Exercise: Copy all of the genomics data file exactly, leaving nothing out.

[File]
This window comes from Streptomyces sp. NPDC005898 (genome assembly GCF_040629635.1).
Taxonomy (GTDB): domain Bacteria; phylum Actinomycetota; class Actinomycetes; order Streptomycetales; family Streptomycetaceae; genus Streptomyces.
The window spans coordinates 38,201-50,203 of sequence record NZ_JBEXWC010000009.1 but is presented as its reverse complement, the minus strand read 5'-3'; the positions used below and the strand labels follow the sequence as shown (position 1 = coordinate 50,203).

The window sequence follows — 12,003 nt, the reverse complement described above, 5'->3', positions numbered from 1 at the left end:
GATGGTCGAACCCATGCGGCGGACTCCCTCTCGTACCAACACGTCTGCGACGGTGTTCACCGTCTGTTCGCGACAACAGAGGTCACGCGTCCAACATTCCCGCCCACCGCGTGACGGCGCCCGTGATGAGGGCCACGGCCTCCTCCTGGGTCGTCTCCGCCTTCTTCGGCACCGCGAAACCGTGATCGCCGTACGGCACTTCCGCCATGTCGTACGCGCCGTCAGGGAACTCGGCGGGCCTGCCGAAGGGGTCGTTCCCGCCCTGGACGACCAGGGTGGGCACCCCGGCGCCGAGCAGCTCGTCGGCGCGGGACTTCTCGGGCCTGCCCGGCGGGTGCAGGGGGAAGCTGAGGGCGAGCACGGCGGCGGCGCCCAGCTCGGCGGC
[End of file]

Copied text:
This window comes from Streptomyces sp. NPDC005898 (genome assembly GCF_040629635.1).
Taxonomy (GTDB): domain Bacteria; phylum Actinomycetota; class Actinomycetes; order Streptomycetales; family Streptomycetaceae; genus Streptomyces.
The window spans coordinates 38,201-50,203 of sequence record NZ_JBEXWC010000009.1 but is presented as its reverse complement, the minus strand read 5'-3'; the positions used below and the strand labels follow the sequence as shown (position 1 = coordinate 50,203).

The window sequence follows — 12,003 nt, the reverse complement described above, 5'->3', positions numbered from 1 at the left end:
GATGGTCGAACCCATGCGGCGGACTCCCTCTCGTACCAACACGTCTGCGACGGTGTTCACCGTCTGTTCGCGACAACAGAGGTCACGCGTCCAACATTCCCGCCCACCGCGTGACGGCGCCCGTGATGAGGGCCACGGCCTCCTCCTGGGTCGTCTCCGCCTTCTTCGGCACCGCGAAACCGTGATCGCCGTACGGCACTTCCGCCATGTCGTACGCGCCGTCAGGGAACTCGGCGGGCCTGCCGAAGGGGTCGTTCCCGCCCTGGACGACCAGGGTGGGCACCCCGGCGCCGAGCAGCTCGTCGGCGCGGGACTTCTCGGGCCTGCCCGGCGGGTGCAGGGGGAAGCTGAGGGCGAGCACGGCGGCGGCGCCCAGCTCGGCGGC